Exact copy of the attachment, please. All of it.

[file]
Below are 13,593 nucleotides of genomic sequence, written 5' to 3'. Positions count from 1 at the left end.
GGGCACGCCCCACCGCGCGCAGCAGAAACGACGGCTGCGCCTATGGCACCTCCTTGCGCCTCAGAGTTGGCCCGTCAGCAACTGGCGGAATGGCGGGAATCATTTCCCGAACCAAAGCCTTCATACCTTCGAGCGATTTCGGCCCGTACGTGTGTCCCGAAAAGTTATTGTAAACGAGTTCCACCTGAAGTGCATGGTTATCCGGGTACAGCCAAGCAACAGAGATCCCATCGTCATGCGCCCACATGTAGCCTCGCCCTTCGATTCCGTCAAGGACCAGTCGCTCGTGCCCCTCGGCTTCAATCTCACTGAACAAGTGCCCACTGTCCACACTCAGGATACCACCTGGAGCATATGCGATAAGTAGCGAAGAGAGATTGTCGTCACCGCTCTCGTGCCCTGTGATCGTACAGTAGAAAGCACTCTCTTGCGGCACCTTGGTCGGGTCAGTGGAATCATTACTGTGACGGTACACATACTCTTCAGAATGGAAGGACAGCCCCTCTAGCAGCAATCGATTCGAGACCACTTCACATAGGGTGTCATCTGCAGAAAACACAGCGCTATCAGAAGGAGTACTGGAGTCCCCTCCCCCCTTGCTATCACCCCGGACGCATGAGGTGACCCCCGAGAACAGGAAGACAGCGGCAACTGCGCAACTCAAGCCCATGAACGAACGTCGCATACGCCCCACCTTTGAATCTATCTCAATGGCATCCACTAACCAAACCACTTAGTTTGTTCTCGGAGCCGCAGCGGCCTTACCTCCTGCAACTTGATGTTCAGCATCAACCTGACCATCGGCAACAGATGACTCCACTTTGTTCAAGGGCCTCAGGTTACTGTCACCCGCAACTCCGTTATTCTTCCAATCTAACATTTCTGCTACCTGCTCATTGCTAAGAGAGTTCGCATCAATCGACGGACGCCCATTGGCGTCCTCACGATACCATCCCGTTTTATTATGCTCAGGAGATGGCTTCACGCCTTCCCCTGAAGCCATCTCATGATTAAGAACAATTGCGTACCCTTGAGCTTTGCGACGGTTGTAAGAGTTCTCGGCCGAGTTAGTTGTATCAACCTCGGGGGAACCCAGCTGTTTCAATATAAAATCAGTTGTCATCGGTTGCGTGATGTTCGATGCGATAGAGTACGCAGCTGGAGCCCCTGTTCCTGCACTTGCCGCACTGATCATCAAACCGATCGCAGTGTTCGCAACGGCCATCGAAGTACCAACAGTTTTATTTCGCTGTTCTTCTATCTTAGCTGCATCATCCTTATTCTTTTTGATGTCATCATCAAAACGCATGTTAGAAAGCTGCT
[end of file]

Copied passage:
Below are 13,593 nucleotides of genomic sequence, written 5' to 3'. Positions count from 1 at the left end.
GGGCACGCCCCACCGCGCGCAGCAGAAACGACGGCTGCGCCTATGGCACCTCCTTGCGCCTCAGAGTTGGCCCGTCAGCAACTGGCGGAATGGCGGGAATCATTTCCCGAACCAAAGCCTTCATACCTTCGAGCGATTTCGGCCCGTACGTGTGTCCCGAAAAGTTATTGTAAACGAGTTCCACCTGAAGTGCATGGTTATCCGGGTACAGCCAAGCAACAGAGATCCCATCGTCATGCGCCCACATGTAGCCTCGCCCTTCGATTCCGTCAAGGACCAGTCGCTCGTGCCCCTCGGCTTCAATCTCACTGAACAAGTGCCCACTGTCCACACTCAGGATACCACCTGGAGCATATGCGATAAGTAGCGAAGAGAGATTGTCGTCACCGCTCTCGTGCCCTGTGATCGTACAGTAGAAAGCACTCTCTTGCGGCACCTTGGTCGGGTCAGTGGAATCATTACTGTGACGGTACACATACTCTTCAGAATGGAAGGACAGCCCCTCTAGCAGCAATCGATTCGAGACCACTTCACATAGGGTGTCATCTGCAGAAAACACAGCGCTATCAGAAGGAGTACTGGAGTCCCCTCCCCCCTTGCTATCACCCCGGACGCATGAGGTGACCCCCGAGAACAGGAAGACAGCGGCAACTGCGCAACTCAAGCCCATGAACGAACGTCGCATACGCCCCACCTTTGAATCTATCTCAATGGCATCCACTAACCAAACCACTTAGTTTGTTCTCGGAGCCGCAGCGGCCTTACCTCCTGCAACTTGATGTTCAGCATCAACCTGACCATCGGCAACAGATGACTCCACTTTGTTCAAGGGCCTCAGGTTACTGTCACCCGCAACTCCGTTATTCTTCCAATCTAACATTTCTGCTACCTGCTCATTGCTAAGAGAGTTCGCATCAATCGACGGACGCCCATTGGCGTCCTCACGATACCATCCCGTTTTATTATGCTCAGGAGATGGCTTCACGCCTTCCCCTGAAGCCATCTCATGATTAAGAACAATTGCGTACCCTTGAGCTTTGCGACGGTTGTAAGAGTTCTCGGCCGAGTTAGTTGTATCAACCTCGGGGGAACCCAGCTGTTTCAATATAAAATCAGTTGTCATCGGTTGCGTGATGTTCGATGCGATAGAGTACGCAGCTGGAGCCCCTGTTCCTGCACTTGCCGCACTGATCATCAAACCGATCGCAGTGTTCGCAACGGCCATCGAAGTACCAACAGTTTTATTTCGCTGTTCTTCTATCTTAGCTGCATCATCCTTATTCTTTTTGATGTCATCATCAAAACGCATGTTAGAAAGCTGCT